During a recent trip to Paris I indulged my compulsive book browsing and buying by visiting some of my favourite bookshops. They are plentiful and varied since France enjoys a fixed minimum price agreement unlike the UK where the Net Book Agreement was abolished in 1997 leading to the closure of over 500 independent bookshops, along with chains such as Dillons, Borders and Books etc. The success or failure of a book now largely lies in the hands of supermarkets, Waterstones and Amazon.
Here are a few finds for the Francophile literary flâneurs among you.
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Shredded: Life After Terror by Philippe Lançon (Gallimard)
“My book is not a narrative about Islamism or the state of the health service — subjects about which I am not sufficiently well-informed — it is a personal and intimate narrative. It is the story of a man who was the victim of a terrorist attack, who spent nine months in hospital, and who recounts as accurately as possible, and I hope with a lightness of touch, how this attack and his hospital stay changed his life and the lives of those around him; his feelings, his sensations, his memory, his body and his somatic perceptions, his relationship to music, painting, how he breathes and writes.” — Philippe Lançon
The journalist, Philippe Lançon, was at an editorial meeting in the offices of the French satirical weekly newspaper, Charlie Hebdo, on 7 January, 2015. When terrorists attacked, he was critically wounded. He wrote about his rehabilitation in a series of dispassionate articles in Charlie Hebdo and Libération, although Shredded: Life After Terror is not a collection of this journalism. He recounts his life before, during and especially after the attack. His narrative is trauma on the page in all its authentic, gory detail. He balances factual accuracy and stylistic simplicity and avoids the traps of self-pity, hatred and rage. Starting with the evening before the attack, he then recreates the event in slow motion, second by second — a conversation about Houellebecq is cut short by Kalashnikovs, a life is saved by a book about jazz, the rescue team arrives and survivors are taken to hospital . . . pain and suffering are interminable and seemingly endless, endured in a kind of warped time capsule in which the minutes are elasticated. The reader is right there with Lançon, riding tidal waves of emotion — numbing, pain and guilt, disgust and incomprehension, anger and sadness, and, finally, acceptance. Shredded: Life After Terror is a testament of survival and hope.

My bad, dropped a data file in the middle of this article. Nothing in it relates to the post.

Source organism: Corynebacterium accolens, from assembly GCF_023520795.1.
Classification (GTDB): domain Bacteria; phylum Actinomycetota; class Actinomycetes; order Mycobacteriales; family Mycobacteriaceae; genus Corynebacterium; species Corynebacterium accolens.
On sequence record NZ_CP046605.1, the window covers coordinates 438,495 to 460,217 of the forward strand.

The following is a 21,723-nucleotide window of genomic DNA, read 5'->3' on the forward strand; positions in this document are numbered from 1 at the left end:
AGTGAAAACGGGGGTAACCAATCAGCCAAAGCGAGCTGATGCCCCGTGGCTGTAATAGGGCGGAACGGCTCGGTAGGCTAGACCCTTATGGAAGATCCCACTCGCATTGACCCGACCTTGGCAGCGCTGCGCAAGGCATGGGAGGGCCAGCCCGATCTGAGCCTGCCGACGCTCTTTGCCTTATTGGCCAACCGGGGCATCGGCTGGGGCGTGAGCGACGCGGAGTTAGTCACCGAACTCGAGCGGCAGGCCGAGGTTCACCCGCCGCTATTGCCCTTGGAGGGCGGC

Read a full review by Diacritik, here >
Le Tour du Monde en 80 Start-up: à la découverte des Français qui changent le monde (Around the World in 80 Start-ups: discover the French who are changing the world) by Cyriac Lefort & Tristan Petit (ediSens)
The W Project was created by Brice de Matharel and Thomas Nanterme in 2012 to encourage young (and less young) French entrepreneurs from all over the world to meet each other and support the development of French start-ups internationally, backed by the Ministry of Foreign Affairs.
Cyriac Lefort & Tristan Petit, two childhood friends fresh out of university, were duly despatched in October 2015 to meet those French entrepreneurs who are shaping the digital economy the world over — leading them to the creation of their own start-up. The pair travelled around the world for one year, albeit not in a hot air balloon like Jules Verne’s Phileas Fogg! They visited over 20 countries . . . Argentina, Azerbaijan, Berlin, Brasil, Chile, Columbia, Hong Kong, Iran, the UAE, the UK, New Zealand, Las Vegas . . . discovering all kinds of new initiatives in healthTech, legalTech, digital marketing agencies, gaming, greenTech, food, fashion, 3D printing . . . AdCash, Branditt, Carpool Arabia, Criteo, Blablacar, 1000mercis, Sigfox, Maestrano . . . and encountering the young guns of France abroad along with diplomats and opinion formers — Emmanuel Macron among them.